I, however, not really possessing the intellectual maturity to discuss Big Things, will stick to the musical end of the decade. What was our Let It Bleed/big-tour-trifecta of ’73/Disco Demolition Night? Three obvious contenders are, of course, the death of Michael Jackson, Lady Gaga releasing The Fame Monster, and Infernus winning the legal rights to the band name Gorgoroth, but none of these huge events seem quite hefty enough to crush and bury the zeitgeist. Nor was it the remake of “We Are The World” (performed at the, ugh, Winter Olympics), though it, too, is a fine choice: The Aughts were nothing if not a relentless exercise in white paternalism and the benign, twisted face of empire. Anyway.
Was it Arcade Fire winning a Grammy for The Suburbs? That would certainly work. It’s consistent with the decade’s theme of the out-of-touch elite making ill-considered choices on behalf of the whole, and it even involves smug European-types getting America so wrong that it makes you want to defend the whole basket of dummies. [Editor’s note: Canadian-types, technically.] LCD Soundsystem’s last show? Sad, but they’re friends of friends and I like them, so therefore they’re not much fun to write about (welcome to music journalism). The death of Type O Negative’s Peter Steele, who was both ahead of the vampiric curve and, thanks to his 1996 appearance in Playgirl, presaged both MySpace and selfies? If he had done more in the first ten years of the 21st century, I’d alert the editors at GQ and Vanity Fair that the issue was settled and that all we needed was consensus. Unfortunately, Steele wasn’t terribly active during the era in question, so his death, while tragic and Kennedy-esque in the endless discussion of his cock that followed, is not the death knell of the Aughts.
What do we do with such a diffuse decade? To further complicate things, as the musician Shilpa Ray pointed out when I attempted to crowd-source (yep) the issue on Facebook, music is no longer central to our culture. Not even close. There will never be a Beatles to start a decade or a Rolling Stones to end it. Disco and punk are one and the same in their marginalization, even as they’ve both, luckily, managed to infuse themselves into almost all other genres of music. So, since I’m too much a coward to try to pick a political moment and too full of contempt for mass reality-based culture, I’m left with having to choose a moment at random and hope that history will support me. I figure my chances are as good as the next guy’s. Please send book deals to Hazlitt.
So, here we go. The end of the Aughts, the shocking bang-whimper-end of our innocence and cynicism, the moment that pulled it all together and tore it apart because the center, man, the center could not hold, was, is, and forever shall be … when Digital Domain Media Group, the company that produced the Tupac Shakur hologram for the 2012 Coachella, declared bankruptcy. In this perfect moment, hubris, empty gestures, unworkable business models, and complete, utter pointlessness converged into one huge blip on the day’s Internet snark radar: People commented like motherfuckers, partisans of smug pedantry—from ’90s hip hop nostalgics to “Coachella used to be cool…” indie fops to scummy San Francisco tech yuppies—felt appropriately superior, and a bunch of innocent people lost their jobs. Can’t get much more “First Decade of the 21st Century” than that.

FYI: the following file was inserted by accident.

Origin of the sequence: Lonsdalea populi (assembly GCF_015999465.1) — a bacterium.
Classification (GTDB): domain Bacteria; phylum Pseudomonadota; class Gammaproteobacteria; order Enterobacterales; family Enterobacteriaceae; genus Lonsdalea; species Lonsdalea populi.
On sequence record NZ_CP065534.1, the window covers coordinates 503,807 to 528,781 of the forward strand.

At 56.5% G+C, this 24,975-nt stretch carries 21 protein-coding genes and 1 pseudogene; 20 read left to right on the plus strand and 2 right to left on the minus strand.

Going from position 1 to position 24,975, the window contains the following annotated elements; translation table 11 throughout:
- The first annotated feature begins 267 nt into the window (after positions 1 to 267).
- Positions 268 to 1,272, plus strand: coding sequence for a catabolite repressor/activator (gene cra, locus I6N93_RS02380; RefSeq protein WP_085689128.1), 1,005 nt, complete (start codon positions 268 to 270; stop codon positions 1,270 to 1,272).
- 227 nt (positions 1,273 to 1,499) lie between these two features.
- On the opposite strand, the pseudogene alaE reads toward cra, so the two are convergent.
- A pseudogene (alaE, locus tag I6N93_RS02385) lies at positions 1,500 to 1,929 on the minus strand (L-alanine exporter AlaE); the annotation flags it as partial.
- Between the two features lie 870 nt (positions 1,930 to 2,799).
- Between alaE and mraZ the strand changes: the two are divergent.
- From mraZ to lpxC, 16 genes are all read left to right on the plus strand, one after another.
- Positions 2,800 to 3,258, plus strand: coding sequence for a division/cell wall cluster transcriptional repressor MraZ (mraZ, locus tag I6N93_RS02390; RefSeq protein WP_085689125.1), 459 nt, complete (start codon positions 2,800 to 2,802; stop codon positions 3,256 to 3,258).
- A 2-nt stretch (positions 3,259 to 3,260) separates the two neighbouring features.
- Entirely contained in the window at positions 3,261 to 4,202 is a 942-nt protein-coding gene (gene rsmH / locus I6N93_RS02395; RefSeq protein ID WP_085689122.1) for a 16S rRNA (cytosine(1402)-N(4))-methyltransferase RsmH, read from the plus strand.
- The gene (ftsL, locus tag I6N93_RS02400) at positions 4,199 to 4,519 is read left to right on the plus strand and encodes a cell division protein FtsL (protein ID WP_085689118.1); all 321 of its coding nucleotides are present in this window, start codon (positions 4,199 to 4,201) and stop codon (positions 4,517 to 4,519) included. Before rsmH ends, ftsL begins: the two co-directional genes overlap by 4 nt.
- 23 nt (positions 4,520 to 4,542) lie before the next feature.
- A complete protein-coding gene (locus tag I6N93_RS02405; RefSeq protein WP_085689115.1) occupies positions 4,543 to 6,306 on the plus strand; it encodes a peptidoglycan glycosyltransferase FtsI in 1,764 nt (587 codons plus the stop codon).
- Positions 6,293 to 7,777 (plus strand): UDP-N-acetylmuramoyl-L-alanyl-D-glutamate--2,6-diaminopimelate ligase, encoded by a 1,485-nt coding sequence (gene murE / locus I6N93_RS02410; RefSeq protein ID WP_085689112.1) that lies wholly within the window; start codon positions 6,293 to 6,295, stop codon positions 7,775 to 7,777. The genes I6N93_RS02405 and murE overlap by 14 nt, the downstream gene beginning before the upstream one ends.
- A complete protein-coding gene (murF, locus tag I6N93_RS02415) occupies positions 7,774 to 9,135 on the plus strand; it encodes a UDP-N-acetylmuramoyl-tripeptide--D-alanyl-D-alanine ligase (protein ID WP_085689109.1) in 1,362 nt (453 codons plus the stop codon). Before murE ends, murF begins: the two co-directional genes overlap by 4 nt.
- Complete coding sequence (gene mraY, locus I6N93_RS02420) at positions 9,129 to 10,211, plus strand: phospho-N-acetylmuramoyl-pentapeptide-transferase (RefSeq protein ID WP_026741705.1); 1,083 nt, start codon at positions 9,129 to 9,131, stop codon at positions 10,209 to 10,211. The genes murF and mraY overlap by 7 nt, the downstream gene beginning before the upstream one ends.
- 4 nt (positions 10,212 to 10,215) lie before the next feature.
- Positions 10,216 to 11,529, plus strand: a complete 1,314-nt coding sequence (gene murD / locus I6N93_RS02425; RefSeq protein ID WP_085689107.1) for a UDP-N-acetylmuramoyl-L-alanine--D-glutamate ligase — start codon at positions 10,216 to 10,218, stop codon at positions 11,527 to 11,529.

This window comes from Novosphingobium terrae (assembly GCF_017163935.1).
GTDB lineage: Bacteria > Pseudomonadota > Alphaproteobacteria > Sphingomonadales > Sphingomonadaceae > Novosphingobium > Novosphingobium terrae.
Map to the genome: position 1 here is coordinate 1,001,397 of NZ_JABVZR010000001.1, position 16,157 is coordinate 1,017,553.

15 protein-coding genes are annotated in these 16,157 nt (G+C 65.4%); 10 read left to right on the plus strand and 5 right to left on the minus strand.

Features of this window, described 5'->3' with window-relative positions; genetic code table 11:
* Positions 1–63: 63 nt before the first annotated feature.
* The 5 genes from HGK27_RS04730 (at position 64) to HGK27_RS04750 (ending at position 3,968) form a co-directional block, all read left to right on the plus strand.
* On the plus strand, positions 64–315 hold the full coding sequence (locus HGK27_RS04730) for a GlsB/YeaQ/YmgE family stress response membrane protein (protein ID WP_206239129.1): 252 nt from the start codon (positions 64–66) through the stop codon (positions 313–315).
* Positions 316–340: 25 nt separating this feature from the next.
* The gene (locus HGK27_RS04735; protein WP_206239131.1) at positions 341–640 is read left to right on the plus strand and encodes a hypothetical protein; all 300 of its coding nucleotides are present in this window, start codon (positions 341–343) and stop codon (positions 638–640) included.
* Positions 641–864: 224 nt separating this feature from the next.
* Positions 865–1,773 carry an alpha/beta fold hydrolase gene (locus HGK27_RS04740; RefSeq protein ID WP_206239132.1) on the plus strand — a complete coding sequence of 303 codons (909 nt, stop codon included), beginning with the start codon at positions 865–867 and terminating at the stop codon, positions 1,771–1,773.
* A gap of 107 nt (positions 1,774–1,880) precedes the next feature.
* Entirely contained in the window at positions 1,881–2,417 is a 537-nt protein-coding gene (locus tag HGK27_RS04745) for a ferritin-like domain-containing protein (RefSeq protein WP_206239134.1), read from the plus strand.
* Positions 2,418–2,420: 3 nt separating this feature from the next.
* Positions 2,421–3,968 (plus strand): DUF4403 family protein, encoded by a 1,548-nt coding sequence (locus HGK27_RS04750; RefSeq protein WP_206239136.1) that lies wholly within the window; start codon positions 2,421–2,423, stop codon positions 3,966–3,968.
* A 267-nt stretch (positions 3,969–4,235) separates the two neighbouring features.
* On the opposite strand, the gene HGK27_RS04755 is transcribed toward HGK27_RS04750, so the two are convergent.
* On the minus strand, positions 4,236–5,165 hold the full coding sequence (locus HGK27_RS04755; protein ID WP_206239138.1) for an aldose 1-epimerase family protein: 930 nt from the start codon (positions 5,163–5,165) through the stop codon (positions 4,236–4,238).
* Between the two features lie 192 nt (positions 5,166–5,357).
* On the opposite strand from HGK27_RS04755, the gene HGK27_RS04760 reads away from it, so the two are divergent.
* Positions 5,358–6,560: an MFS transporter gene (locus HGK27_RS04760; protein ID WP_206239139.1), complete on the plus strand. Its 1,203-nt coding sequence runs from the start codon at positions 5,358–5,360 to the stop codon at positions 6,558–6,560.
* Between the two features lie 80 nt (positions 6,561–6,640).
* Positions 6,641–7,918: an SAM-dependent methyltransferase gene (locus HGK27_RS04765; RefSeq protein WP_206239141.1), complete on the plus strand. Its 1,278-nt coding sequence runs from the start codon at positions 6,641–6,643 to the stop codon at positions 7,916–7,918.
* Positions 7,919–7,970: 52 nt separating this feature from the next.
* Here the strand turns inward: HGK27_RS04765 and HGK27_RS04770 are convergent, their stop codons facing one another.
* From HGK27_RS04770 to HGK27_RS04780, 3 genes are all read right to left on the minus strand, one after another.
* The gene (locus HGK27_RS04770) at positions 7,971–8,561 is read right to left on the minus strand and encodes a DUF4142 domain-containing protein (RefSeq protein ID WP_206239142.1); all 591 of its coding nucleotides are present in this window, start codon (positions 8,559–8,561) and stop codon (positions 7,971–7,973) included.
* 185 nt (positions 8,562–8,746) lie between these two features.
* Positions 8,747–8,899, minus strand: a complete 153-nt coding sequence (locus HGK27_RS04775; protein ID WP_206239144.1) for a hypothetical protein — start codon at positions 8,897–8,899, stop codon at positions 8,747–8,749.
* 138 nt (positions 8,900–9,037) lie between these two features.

Don’t believe me? Well … actually, that’s probably for the best. It’s possible that not only are all of my preceding pronouncements idiotic, but that such exercises always have been. It’s a fun parlor game to try to assign cultural signposts to specific dates, but it is, of course, meaningless. People bemoan the diffuse nature of culture but, really, it’s a blessing (or it’s neutral, but it was always there). Homogenization was always a lie if you weren’t part of the dominant narrative—the one determined solely by white record labels and white writers. That’s not just “political correctness,” either: The average funk fan gave zero fucks about The Who. Why not say the ’60s ended with the first episode of Soul Train shown in syndication? Kennedy’s shattered head hitting concrete to Don Cornelius taking the stage nationwide: Now that’s a solid decade. At the very least, it’s as good as any other.
You know when the ’60s ended? When the ’60s ended. The ’70s ended at the end of 1979. The Aughts ended when I got off work on New Year’s morning, 2010 (or 2009, or 2011—I’m still not really sure how that works). I’d worked all night, if I remember correctly (it was, after all, a different time), and the city had just filled my pockets for doing something of questionable worth. It was unreal and, yet, right there in front of me, a celebrity hologram staring back just as the sun rose and the streetlights went out.